Sustainable Cities: Inclusion, Equity and Lifelong Learning — Ageing Populations
UNESCO Institute for Lifelong Learning Study
Peter Kearns and Dr Denise Reghenzani-Kearns have been asked by the UNESCO Institute for Lifelong Learning (UIL) to prepare a research paper on what cities/towns are doing for ageing populations within: i.e. regarding policies/practices and challenges/opportunities.
- It is important we seek a balanced representation, so we have come to you for what could be happening in Melitopol for seniors in terms of equity, inclusion and lifelong learning (non/informal especially).
- Following is the background and then two sets of 10 questions overall, according to Policies/Practices, and Challenges/Opportunities. There is very little information available on such initiatives or what is planned to sustain and support seniors+.
The deadline for responses to the project leaders is: Monday 15 June.
Peter Kearns and Dr Denise Reghenzani-Kearns have been approached by the UNESCO Institute for Lifelong Learning (UIL) to prepare a paper on Sustainable Cities: Inclusion, equity and lifelong leaning - Ageing Populations for inclusion in a UNESCO publication resulting from the UNESCO Fourth International Conference on Leaning Cities held in Medellin, Colombia, on 1-3 October 2019. The conference resulted in the Medellin Manifesto: Learning Cities for Inclusion. The Manifesto is available on the UIL website: https://unesdoc.unesco.org/ark:/48223/pf0000371128?posInSet=7&queryId=N-EXPLORE-15d78b61-092a-4e06-b436-7258028e72e3.
UIL administers the Global Learning Cities Network (GLCN), with over 170 cities around the world participating. UIL is supported in this work by the PASCAL International Observatory which is centred on the University of Glasgow, with members around the world.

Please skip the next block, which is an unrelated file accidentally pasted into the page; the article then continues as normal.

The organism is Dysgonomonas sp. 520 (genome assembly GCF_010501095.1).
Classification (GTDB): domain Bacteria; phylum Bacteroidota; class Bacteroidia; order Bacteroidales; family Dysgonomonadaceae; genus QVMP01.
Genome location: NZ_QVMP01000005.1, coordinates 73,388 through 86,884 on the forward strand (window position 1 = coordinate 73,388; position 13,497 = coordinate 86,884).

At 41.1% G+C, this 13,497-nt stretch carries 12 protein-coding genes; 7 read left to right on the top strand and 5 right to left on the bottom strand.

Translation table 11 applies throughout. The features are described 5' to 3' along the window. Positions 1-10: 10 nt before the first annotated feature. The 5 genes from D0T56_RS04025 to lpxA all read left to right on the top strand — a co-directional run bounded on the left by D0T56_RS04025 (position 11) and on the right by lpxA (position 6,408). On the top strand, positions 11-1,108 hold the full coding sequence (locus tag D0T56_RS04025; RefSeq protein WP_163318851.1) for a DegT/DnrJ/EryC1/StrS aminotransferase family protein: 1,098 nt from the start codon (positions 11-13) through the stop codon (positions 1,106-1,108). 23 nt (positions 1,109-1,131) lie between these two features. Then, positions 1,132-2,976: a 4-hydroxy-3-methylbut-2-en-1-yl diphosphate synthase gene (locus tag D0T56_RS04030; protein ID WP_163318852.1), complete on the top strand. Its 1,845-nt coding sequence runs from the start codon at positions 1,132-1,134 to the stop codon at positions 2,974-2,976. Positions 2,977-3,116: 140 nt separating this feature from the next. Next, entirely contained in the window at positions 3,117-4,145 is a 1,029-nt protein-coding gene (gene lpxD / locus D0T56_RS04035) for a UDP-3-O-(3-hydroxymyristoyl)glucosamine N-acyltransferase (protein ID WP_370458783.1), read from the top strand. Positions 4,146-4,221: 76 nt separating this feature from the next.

The paper will focus on inclusion and lifelong learning, paying particular attention to the needs and expectations of ageing populations living in cities in low-income, middle and high income countries. Follow is background to this study and two attachments of questions to which we seek a response accordingly, to meet the UIL brief.
PASCAL has a long interest in learning in later life, and in 2018 this was a core theme of the 15th PASCAL International Conference held in Suwon, South Korea. Following the conference, a report on this subject was prepared by the PASCAL/PIMA Special Interest Group on this subject. This report, titled Towards Good Active Ageing for All was edited by Kearns and Reghenzani-Kearns and circulated in a number of countries linked to PASCAL networks: http://pascalobservatory.org/pascalnow/pascal-activities/news/towards-good-active-ageing-all-context-deep-demographic-change-and-. It included short reports on developments in a number of countries that supported learning in later life. These included the role of Volkshochschulen in Germany, Kominkan in Japan, Neighbourhood Houses in Australia, U3A in Singapore and internationally, to Aotearoa in New Zealand. A central theme involved ways in which lifelong learning and learning cities could be adapted to support good active ageing for all.
A related PASCAL initiative in 2020 explores ways in which learning cities and neighbourhoods can support communities in their recovery from the COVID-19 pandemic. This initiative is based on PASCAL work on integrated/holistic development in leaning cities and neighbourhoods, including learning cities in Cork, Wolverhampton, Wyndham, Cotonou, Beijing, through Glasgow University, and learning neighbourhoods in Harlem and Datong.